Governments operate in the real world, not in fictional societies. They need to make policies that balance the competing interests of all their constituents. What has come out of the discussions between the Greens and Labor might not be ideal, but there’s a good argument that it’s the best possible deal for this moment. One wonders, though, if these best possible deals are enough.

The latest warnings from the Intergovernmental Panal on Climate Change (IPCC) are particularly dire. The IPCC warns that more than three billion people are living in areas already ‘highly vulnerable’ to climate breakdown. Populations in Africa, Asia, North, Central and South America and the south Pacific are struggling to adapt to severe climate changes, and are vulnerable to displacement. Global action is required.

A big issue is that the Powering Australia Plan takes responsibility only for emissions generated in Australia. There is no consideration given to the emissions from the fossil fuels that we are planning to export to other countries. Even if Australia manages to meet its emissions reduction targets, we’ll still be benefitting economically from emissions elsewhere while the rest of the world suffers the consequences.

Unless there’s an effort to find a way for Australia to prosper sustainably in a world without fossil fuels, one wonders how we can make a positive contribution to the global fight against climate change. 

The other science fiction series I’ve been thinking a lot about is the Foundation series by Isaac Asimov. These books are set in a future universe where civilisation is on the brink of catastrophe. There are some who can see this catastrophe is coming, but they can also see that the current rulers are not capable of avoiding the inevitable. Instead, this group sets out to preserve what they can by creating a community on the outskirts of civilisation, gathering the wisdom and skills that will help society rebuild after the inevitable collapse.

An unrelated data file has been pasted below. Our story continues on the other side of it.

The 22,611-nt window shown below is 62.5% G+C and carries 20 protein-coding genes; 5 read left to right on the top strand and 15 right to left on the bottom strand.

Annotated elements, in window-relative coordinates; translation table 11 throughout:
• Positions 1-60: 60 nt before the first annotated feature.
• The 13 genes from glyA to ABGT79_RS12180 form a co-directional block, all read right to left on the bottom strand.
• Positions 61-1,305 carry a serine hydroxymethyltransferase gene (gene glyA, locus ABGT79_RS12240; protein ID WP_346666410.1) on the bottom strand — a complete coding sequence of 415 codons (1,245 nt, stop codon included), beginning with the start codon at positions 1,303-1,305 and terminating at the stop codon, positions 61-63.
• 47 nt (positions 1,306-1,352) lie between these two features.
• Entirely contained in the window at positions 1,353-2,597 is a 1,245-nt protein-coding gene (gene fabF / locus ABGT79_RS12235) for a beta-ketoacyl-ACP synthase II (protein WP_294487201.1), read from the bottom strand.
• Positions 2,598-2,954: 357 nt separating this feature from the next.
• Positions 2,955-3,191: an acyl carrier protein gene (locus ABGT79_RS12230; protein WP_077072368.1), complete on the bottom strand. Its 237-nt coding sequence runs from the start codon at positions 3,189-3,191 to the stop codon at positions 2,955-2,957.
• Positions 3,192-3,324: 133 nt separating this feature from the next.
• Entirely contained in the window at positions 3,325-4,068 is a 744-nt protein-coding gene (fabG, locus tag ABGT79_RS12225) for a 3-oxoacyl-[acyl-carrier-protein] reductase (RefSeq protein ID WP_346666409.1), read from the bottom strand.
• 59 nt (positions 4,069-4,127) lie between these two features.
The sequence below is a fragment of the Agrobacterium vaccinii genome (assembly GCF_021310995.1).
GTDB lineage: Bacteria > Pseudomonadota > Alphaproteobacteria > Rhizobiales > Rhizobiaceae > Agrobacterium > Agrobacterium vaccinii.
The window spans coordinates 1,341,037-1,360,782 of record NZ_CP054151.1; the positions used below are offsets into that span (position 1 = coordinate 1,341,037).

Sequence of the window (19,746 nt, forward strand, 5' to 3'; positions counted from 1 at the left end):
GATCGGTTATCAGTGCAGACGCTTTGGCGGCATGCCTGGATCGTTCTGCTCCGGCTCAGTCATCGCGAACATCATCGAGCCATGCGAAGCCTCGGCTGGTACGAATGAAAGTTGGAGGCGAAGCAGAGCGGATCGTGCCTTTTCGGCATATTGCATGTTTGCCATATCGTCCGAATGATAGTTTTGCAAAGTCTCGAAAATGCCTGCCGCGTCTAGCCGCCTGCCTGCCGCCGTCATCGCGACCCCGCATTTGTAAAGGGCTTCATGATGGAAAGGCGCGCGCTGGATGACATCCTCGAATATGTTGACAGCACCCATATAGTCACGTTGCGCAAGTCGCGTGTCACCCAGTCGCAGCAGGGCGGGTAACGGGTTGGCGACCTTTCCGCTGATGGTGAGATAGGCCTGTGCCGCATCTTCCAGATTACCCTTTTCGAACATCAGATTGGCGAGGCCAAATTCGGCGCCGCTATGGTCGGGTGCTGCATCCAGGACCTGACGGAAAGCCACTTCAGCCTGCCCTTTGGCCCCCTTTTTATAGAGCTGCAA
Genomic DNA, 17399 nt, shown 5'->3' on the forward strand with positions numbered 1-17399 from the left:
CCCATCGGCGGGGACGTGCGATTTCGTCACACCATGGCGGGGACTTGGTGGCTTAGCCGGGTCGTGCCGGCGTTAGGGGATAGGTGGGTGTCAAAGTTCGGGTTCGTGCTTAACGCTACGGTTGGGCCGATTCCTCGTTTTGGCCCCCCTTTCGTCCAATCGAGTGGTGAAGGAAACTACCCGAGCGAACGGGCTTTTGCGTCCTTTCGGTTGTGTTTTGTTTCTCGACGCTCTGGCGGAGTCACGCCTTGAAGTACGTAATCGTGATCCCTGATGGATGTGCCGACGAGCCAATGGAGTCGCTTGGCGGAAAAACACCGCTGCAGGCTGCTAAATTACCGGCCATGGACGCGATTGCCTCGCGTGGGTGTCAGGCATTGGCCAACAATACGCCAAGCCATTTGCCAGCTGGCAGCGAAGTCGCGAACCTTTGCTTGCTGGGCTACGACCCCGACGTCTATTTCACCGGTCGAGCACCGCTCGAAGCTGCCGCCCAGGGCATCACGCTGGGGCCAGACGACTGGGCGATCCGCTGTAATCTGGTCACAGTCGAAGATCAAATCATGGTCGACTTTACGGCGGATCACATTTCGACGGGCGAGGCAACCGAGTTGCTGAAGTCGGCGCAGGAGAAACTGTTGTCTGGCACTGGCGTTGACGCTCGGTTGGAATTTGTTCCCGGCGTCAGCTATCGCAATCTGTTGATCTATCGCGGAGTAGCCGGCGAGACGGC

It seems that our own civilisation is approaching something of a tipping point, a place where not one thing but a cumulation of smaller catastrophic events is making it harder to sustain the lives we’re currently living. Are our current structures going to be able to adapt enough to avoid catastrophe? And if our efforts aren’t sufficient, what seeds might still be planted to provide a hope for future generations?

This is where is where I find hope in our past, and a role for people of faith. Religious communities have always existed on the outskirts of society; places where different ways of living can be imagined, where wisdom can be preserved, and new life might flourish. While we can continue to hope (and vote) so that our governments might achieve some level of meaningful action to tackle climate change, communities also have it in their power to start imagining and building a different way of living in relationship to our earth, and with each other.

What often happens after a hero defeats the big villain is that they return to a quiet life at home. Sometimes other characters might say they are abandoning their responsibilities, but often it’s about the hero recognising that the skills involved in being a hero don’t translate well to government. But perhaps it’s also recognising that the work of building a new society doesn’t start at the top – it starts with the sort of society we build at the local level.

I hope that whatever change can be pushed through at government level is enough to avoid climate catastrophe for the world’s vulnerable populations, and ultimately for us all. But unfortunately we can’t place all our hopes in our government’s ability to change the structures and mechanisms that have dominated our society for so long. At the community level, we all need to be working to create a new foundation by finding sustainable ways of living with each other that might endure beyond our reliance on fossil fuels.




Michael McVeigh is Head of Publishing and Digital Content at Jesuit Communications, publishers of Eureka Street.

Main image: Neo-futuristic city (Getty Images) 

Topic tags: Michael McVeigh, Climate, Environment, Climate Change, AusPol